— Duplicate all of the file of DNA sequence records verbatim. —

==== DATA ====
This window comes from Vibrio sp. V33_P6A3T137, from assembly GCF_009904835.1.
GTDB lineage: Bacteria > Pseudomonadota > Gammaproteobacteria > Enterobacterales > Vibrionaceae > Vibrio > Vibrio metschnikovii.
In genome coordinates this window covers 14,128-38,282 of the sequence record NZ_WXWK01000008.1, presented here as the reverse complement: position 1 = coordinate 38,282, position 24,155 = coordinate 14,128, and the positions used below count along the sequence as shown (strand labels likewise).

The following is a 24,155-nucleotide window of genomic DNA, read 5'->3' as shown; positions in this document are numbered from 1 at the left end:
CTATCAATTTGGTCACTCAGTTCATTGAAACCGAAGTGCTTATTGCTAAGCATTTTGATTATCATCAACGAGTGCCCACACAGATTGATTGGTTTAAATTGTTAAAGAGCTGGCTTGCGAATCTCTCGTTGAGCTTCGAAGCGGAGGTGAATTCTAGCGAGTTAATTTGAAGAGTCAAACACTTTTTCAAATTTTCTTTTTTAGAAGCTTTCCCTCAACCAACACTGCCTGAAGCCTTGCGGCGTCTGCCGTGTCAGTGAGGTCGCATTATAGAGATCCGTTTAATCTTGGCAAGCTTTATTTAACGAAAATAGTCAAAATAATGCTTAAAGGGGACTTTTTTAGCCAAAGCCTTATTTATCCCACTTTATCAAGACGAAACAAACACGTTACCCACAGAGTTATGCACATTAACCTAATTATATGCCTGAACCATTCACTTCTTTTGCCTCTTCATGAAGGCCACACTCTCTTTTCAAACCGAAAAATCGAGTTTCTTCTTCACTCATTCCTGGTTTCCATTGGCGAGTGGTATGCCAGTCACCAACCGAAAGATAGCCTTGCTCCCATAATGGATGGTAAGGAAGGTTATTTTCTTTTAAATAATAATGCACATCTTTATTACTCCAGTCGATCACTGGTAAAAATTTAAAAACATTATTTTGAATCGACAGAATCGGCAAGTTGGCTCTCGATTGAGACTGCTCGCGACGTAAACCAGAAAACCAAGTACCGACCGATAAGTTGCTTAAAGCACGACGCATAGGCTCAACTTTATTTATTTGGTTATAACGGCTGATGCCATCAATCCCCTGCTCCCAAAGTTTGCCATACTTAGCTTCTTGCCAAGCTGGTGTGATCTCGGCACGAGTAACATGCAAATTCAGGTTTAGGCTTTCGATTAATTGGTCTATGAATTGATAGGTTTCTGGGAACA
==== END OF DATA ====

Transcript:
This window comes from Vibrio sp. V33_P6A3T137, from assembly GCF_009904835.1.
GTDB lineage: Bacteria > Pseudomonadota > Gammaproteobacteria > Enterobacterales > Vibrionaceae > Vibrio > Vibrio metschnikovii.
In genome coordinates this window covers 14,128-38,282 of the sequence record NZ_WXWK01000008.1, presented here as the reverse complement: position 1 = coordinate 38,282, position 24,155 = coordinate 14,128, and the positions used below count along the sequence as shown (strand labels likewise).

The following is a 24,155-nucleotide window of genomic DNA, read 5'->3' as shown; positions in this document are numbered from 1 at the left end:
CTATCAATTTGGTCACTCAGTTCATTGAAACCGAAGTGCTTATTGCTAAGCATTTTGATTATCATCAACGAGTGCCCACACAGATTGATTGGTTTAAATTGTTAAAGAGCTGGCTTGCGAATCTCTCGTTGAGCTTCGAAGCGGAGGTGAATTCTAGCGAGTTAATTTGAAGAGTCAAACACTTTTTCAAATTTTCTTTTTTAGAAGCTTTCCCTCAACCAACACTGCCTGAAGCCTTGCGGCGTCTGCCGTGTCAGTGAGGTCGCATTATAGAGATCCGTTTAATCTTGGCAAGCTTTATTTAACGAAAATAGTCAAAATAATGCTTAAAGGGGACTTTTTTAGCCAAAGCCTTATTTATCCCACTTTATCAAGACGAAACAAACACGTTACCCACAGAGTTATGCACATTAACCTAATTATATGCCTGAACCATTCACTTCTTTTGCCTCTTCATGAAGGCCACACTCTCTTTTCAAACCGAAAAATCGAGTTTCTTCTTCACTCATTCCTGGTTTCCATTGGCGAGTGGTATGCCAGTCACCAACCGAAAGATAGCCTTGCTCCCATAATGGATGGTAAGGAAGGTTATTTTCTTTTAAATAATAATGCACATCTTTATTACTCCAGTCGATCACTGGTAAAAATTTAAAAACATTATTTTGAATCGACAGAATCGGCAAGTTGGCTCTCGATTGAGACTGCTCGCGACGTAAACCAGAAAACCAAGTACCGACCGATAAGTTGCTTAAAGCACGACGCATAGGCTCAACTTTATTTATTTGGTTATAACGGCTGATGCCATCAATCCCCTGCTCCCAAAGTTTGCCATACTTAGCTTCTTGCCAAGCTGGTGTGATCTCGGCACGAGTAACATGCAAATTCAGGTTTAGGCTTTCGATTAATTGGTCTATGAATTGATAGGTTTCTGGGAACA